As the Department of Education issued an order to all public schools across the country to implement a mandatory five (5) days of in-person classes starting November 2, 2022, some schools are obviously not yet ready to fully implement face to face classes for various reasons.
In many schools, classes are sharing in using classrooms, and teachers are already overloaded with teaching and non-teaching duties.
Some areas meanwhile are still reeling from the effect of the pandemic and some parents are still hesitant to send their children in school.
School leaders have a variety of other challenges to deal with as well, and teachers now find themselves back teaching inside their classroom after months of doing it through online and printed Self-learning modules.
To address these new challenges, school leaders should assess readiness of schools in the implementation of full face to face or in-person classes before the start and identify constraints, issues, gaps or problems of concern that may help in planning technical assistance, interventions and other considerations:
1. Teaching/Learning Recovery Plan: As life returns to “normal,” schools need to continue to struggle from the learning poverty and build out this support — addressing housing problems and food shortage including physical, emotional and mental health as an integral part of learning. As educators, we must do our part by designing reopening plans according to the needs of teachers, students and non-teaching personnel.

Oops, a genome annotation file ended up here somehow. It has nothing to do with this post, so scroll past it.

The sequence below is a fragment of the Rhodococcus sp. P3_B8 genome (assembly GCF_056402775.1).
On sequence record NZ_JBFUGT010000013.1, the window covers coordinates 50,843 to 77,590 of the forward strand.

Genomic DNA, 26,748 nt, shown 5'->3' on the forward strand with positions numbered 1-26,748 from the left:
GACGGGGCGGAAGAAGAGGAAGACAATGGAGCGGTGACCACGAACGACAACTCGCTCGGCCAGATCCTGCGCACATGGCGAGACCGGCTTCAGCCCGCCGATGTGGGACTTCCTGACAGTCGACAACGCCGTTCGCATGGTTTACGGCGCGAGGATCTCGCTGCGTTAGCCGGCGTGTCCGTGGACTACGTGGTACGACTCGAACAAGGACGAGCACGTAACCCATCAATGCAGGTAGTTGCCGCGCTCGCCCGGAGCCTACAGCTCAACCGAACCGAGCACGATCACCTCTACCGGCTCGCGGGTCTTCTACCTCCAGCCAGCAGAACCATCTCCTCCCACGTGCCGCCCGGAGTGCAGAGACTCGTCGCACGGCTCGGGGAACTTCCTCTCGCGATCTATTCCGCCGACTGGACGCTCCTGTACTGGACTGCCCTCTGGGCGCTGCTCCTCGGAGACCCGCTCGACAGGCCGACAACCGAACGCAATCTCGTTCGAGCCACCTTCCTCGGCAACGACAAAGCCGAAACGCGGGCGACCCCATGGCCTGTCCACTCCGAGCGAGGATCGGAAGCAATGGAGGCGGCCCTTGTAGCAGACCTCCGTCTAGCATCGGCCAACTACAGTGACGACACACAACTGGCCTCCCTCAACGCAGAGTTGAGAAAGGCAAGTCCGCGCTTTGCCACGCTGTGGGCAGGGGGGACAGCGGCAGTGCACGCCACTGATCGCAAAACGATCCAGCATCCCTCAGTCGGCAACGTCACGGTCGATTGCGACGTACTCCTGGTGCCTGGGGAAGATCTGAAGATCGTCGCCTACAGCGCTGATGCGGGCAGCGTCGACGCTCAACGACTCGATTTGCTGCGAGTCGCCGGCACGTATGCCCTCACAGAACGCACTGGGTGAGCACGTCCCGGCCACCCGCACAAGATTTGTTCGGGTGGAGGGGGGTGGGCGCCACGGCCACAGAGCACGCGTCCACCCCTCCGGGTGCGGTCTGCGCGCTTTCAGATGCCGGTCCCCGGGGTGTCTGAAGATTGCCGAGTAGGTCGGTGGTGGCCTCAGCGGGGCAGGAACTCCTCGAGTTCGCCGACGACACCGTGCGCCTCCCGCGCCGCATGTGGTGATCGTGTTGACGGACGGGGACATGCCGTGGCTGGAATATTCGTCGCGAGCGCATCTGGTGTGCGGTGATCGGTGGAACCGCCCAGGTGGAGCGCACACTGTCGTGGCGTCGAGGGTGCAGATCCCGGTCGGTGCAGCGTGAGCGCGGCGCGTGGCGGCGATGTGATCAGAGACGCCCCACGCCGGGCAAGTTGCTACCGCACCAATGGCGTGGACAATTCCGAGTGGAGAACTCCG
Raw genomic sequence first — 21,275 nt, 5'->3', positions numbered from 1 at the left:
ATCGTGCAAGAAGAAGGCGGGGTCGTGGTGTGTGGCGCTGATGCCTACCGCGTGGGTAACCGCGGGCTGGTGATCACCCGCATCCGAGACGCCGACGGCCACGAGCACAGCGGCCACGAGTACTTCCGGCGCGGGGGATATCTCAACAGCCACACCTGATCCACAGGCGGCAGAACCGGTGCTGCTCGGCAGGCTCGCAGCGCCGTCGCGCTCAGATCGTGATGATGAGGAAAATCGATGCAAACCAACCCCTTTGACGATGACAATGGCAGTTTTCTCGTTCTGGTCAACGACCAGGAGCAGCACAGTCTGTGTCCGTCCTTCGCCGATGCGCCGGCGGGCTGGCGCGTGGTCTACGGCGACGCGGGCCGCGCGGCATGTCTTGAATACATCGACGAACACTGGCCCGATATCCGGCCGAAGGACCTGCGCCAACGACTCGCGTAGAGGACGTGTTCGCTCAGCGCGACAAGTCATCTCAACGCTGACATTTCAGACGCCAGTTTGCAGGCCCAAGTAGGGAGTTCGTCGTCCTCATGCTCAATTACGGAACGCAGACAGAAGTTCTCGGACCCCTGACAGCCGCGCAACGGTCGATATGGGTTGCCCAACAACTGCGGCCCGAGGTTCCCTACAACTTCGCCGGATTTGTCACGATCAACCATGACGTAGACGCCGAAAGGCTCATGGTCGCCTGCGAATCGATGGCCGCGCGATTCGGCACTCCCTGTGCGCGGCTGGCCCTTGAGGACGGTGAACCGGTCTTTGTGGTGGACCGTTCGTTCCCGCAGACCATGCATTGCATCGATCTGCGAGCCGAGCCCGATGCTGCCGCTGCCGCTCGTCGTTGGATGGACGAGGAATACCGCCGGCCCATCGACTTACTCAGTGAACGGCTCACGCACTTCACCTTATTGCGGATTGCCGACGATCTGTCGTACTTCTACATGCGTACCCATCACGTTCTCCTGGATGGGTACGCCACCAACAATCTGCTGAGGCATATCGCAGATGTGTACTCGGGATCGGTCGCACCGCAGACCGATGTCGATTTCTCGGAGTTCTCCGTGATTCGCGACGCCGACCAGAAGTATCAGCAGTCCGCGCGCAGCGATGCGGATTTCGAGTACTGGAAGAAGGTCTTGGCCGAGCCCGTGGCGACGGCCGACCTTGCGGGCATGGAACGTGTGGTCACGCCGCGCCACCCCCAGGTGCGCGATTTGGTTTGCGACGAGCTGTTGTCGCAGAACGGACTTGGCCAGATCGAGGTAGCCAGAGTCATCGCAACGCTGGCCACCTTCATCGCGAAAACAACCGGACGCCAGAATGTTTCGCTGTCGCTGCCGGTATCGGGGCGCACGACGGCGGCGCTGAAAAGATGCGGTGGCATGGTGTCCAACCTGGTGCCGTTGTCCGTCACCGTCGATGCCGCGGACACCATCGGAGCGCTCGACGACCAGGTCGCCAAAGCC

2. Focus on Building Relationships. While it may be tempting to dive into content to make up for lost time, a sense of community must be in place for learning to happen, whether remotely or in-person. For schools planning alternate teaching method, allow teachers to experiment with different platforms and tools to identify the best practices where students can learn and adjust to this kind of process.
3. Address Student Motivation. Some schools may be able to use this time to evaluate the role of extrinsic motivators like grades. They may be able to use the pandemic to emphasize pedagogical models that engage students more through deep relationships and encourage more inter school activities. Consider, as well putting emphasis on and reorienting grades around the learning process.
4. Address staff motivation and burnout. Administrators need to make sure teachers take care of themselves. Acknowledge what may be lost in remote or part-time instruction. Set clear boundaries around time expectations and schedule time for teachers to socialize and collaborate with each other.
School heads and faculties can help children and families by promoting social and emotional learning. Making the transition from home to school may be harder for children with developmental, behavioral, or emotional concerns specially those who experienced death in the family. With the right support, children can adjust to their new environment, make new friends, learn new things, and make school life normal again.
EVANGELINE A. ACEBEDO, School Head,Camalaniugan National High School, Catotoran Annex in Cagayan)